“Show Me Love” (1998)
Lukas Moodysson, later to become one of the darlings of European films after a string of high-quality and often uncompromising films, made his name with this spiky paean to teenage romance. In common with many examples of the "young love" genre of filmmaking, "Show me Love" uses the claustrophobic atmosphere of small-town life, in this case the town of Åmål in Sweden (hence the film's original title "Fucking Åmål"), to frame the liberating and dangerous consequences of romantic love. The difference here is that it is two lesbian teenage girls who fall in love with another, but the film's great virtue is that never makes too much of a meal out of this and instead just offers as realistic a portrayal of the modern teenager as you are likely to find anywhere. Drugs, drink and good deal of moping and hysterical behaviour feature strongly, but this never detracts from the essentially honest and sympathetic treatment of adolescent relationships. The two girls, Agnes and Elin, are polar opposites, one reclusive and introverted, an outcast at school, and the other an outgoing and popular wild child, and this makes for a combustible and precarious love affair in the classic mould. Boasting a soundtrack of catchy pop numbers (including the anthem-like signature tune by Swedish chanteuse Robyn), "Show Me Love" was beaten only by "Titanic" at the Swedish box office for 1998-1999 and picked up a host of awards. The agony and euphoria of teenage life has rarely been captured with more verve and clarity than it is here and Moodysson, just as often controversial as he is mercurial, was an artist already fully-formed when he burst with this onto the European stage.
"Romeo and Juliet" (1968)
Well, duh. No list of this kind would be complete without the best-known story of (tragic) young love, William Shakespeare's "Romeo and Juliet." There have been countless film versions, not including this year's, penned by "Downton Abbey" writer Julian Fellowes, including George Cukor's 1936 version, and Baz Luhrmann's contemporary take, which has been livening up English classes since 1996. But perhaps the most useful for our purposes is Franco Zefferelli's 1968 film, if only because in casting 16-year-old Olivia Hussey and 17-year-old Leonard Whiting, it sticks closest to the actual ages of the characters. (Romeo is never directly given an age in the play, but Juliet has, according to her father in the play "Not seen the change of fourteen years.") Even more so than in Luhrmann's MTV version, the pair's naivety and unaffectedness brings out that first flush of love in a way missed by many of the other attempts. It's also probably Zeffirelli's best film; sensuous, sincere and swooningly romantic. Even today, in the shadow of Leonardo DiCaprio and Claire Danes, it feels fresh, and for a 45-year-old film of a 400-year-old play, that's an impressive achievement.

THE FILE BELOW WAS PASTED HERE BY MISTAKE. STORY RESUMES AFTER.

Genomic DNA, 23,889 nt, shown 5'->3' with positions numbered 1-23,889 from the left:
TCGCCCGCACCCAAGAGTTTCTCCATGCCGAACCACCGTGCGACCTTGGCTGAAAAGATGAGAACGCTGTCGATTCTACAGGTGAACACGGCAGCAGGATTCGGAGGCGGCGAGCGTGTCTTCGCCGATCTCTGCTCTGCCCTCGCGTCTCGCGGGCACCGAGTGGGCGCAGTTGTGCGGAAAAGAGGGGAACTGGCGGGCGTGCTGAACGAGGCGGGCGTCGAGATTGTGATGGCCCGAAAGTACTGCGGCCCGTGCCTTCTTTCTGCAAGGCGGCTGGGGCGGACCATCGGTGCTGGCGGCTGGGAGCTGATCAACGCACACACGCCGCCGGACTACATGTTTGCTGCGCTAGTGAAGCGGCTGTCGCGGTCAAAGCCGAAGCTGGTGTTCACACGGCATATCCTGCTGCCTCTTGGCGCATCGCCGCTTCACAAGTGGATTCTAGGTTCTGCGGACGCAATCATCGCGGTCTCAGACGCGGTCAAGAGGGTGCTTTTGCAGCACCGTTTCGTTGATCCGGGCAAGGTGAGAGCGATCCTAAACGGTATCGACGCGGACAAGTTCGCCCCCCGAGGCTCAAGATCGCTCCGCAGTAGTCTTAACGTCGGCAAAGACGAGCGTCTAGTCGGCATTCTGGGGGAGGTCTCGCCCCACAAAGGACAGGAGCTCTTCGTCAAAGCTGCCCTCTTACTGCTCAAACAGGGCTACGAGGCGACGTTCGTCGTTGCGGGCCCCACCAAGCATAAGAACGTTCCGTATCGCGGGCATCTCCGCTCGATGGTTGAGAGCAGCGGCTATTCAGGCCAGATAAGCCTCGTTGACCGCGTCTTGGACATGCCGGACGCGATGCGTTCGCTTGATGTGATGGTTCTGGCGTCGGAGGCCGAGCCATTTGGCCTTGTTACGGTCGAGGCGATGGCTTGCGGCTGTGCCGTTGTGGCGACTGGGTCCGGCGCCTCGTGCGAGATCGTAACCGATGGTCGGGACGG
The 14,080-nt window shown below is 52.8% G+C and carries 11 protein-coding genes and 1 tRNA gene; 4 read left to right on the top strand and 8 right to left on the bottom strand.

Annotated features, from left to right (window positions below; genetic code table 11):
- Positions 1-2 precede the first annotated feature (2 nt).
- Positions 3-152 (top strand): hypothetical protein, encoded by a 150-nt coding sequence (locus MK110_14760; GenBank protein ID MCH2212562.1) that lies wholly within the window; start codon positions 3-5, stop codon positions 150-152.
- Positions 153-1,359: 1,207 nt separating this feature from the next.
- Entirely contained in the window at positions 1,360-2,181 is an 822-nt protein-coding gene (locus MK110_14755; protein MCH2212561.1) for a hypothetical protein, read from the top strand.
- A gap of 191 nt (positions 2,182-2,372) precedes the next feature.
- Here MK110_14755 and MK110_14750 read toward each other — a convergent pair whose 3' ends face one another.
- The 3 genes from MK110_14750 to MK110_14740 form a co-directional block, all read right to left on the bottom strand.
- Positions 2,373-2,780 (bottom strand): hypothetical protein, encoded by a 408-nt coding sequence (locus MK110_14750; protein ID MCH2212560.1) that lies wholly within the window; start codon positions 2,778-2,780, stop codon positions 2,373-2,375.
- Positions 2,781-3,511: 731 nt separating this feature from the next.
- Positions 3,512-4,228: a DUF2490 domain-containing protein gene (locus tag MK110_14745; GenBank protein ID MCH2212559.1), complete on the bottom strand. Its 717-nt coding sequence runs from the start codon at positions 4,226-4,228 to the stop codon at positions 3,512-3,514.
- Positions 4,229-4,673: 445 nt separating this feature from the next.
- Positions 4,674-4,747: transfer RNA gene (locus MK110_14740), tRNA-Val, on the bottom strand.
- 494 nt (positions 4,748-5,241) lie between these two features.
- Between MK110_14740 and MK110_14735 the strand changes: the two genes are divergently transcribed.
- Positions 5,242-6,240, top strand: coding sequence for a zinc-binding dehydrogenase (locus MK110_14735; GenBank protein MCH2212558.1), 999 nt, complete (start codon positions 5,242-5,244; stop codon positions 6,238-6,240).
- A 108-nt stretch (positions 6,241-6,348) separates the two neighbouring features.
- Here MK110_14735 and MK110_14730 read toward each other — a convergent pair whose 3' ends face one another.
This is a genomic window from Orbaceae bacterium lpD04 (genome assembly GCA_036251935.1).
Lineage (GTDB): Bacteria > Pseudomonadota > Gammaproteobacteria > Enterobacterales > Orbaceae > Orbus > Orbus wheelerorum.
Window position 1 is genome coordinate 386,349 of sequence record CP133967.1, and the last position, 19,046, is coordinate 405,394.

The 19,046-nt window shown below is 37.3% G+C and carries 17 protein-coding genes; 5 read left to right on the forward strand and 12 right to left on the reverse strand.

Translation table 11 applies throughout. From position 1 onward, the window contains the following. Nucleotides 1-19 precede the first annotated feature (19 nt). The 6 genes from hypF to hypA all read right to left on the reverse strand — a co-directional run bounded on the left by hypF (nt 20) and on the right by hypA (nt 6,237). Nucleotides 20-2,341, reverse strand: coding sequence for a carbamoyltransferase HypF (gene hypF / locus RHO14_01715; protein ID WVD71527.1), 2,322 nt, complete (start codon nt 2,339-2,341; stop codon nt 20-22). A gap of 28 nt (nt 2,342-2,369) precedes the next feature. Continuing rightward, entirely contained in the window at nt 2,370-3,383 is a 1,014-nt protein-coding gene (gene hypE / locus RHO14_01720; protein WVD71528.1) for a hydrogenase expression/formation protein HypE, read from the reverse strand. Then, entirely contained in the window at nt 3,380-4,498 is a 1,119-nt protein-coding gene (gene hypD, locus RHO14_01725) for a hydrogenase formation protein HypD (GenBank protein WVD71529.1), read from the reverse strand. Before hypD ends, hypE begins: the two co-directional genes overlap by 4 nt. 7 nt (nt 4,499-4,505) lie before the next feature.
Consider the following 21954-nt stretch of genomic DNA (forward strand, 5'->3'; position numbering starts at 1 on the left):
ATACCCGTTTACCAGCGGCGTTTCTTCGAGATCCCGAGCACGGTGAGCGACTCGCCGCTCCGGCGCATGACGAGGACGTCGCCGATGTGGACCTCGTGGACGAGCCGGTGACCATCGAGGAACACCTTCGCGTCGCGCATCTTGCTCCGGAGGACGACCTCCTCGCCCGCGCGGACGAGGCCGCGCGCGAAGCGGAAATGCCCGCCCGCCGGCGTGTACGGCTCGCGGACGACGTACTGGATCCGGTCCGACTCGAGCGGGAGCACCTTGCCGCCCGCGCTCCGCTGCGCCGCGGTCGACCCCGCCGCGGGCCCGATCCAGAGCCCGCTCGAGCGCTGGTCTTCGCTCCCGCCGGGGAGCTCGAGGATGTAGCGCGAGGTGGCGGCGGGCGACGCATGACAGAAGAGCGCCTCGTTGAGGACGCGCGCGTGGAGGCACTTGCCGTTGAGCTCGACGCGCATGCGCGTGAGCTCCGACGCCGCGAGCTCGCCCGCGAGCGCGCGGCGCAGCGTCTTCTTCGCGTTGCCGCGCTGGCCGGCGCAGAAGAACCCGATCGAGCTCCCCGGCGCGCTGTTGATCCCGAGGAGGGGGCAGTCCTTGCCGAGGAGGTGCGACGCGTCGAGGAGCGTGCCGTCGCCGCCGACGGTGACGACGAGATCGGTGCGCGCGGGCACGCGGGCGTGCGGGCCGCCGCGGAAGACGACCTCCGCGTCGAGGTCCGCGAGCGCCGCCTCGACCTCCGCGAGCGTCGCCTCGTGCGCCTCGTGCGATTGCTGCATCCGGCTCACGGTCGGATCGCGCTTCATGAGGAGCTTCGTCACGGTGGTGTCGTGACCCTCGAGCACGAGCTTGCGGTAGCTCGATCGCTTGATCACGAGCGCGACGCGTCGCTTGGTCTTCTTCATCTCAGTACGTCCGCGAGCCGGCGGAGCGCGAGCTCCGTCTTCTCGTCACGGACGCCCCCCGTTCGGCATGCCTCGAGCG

As we mentioned up top, there are a blizzard of other options out there, but a couple that we're sorry we didn't get to are Aussie coming-of-age tale "The Year My Voice Broke" and classic Bill Forsythe movie "Gregory's Girl," while probably any of the other Nicholas Sparks fables could also have made it in, especially "A Walk to Remember," if we'd been willing and able. The Paltrow/Hawke "Great Expectations" is another adaptation of a literary classic that features a profound, life-changing first love (along with "Romeo and Juliet" and "Wuthering Heights" ) and, while we've a few foreign films in our list above, overseas, particularly European filmmakers come to this well very often. In fact, one peerless first love film we would have liked to have included, but stopped ourselves because it's not out yet, is the astonishing, Palme d'Or-winning "Blue is the Warmest Color," and there'd probably be more than enough films from France alone for another feature down the line. Beyond that, there are literally too many first love-as-subtheme films to mention, with filmmakers often using the architecture of this kind of story as a framework for experiments in other genres, so there are plenty of titles you can legitimately be enraged we left off—tell us in the comments which ones and why. - Jessica Kiang, Drew Taylor, Kieran McMahon, Diana Drumm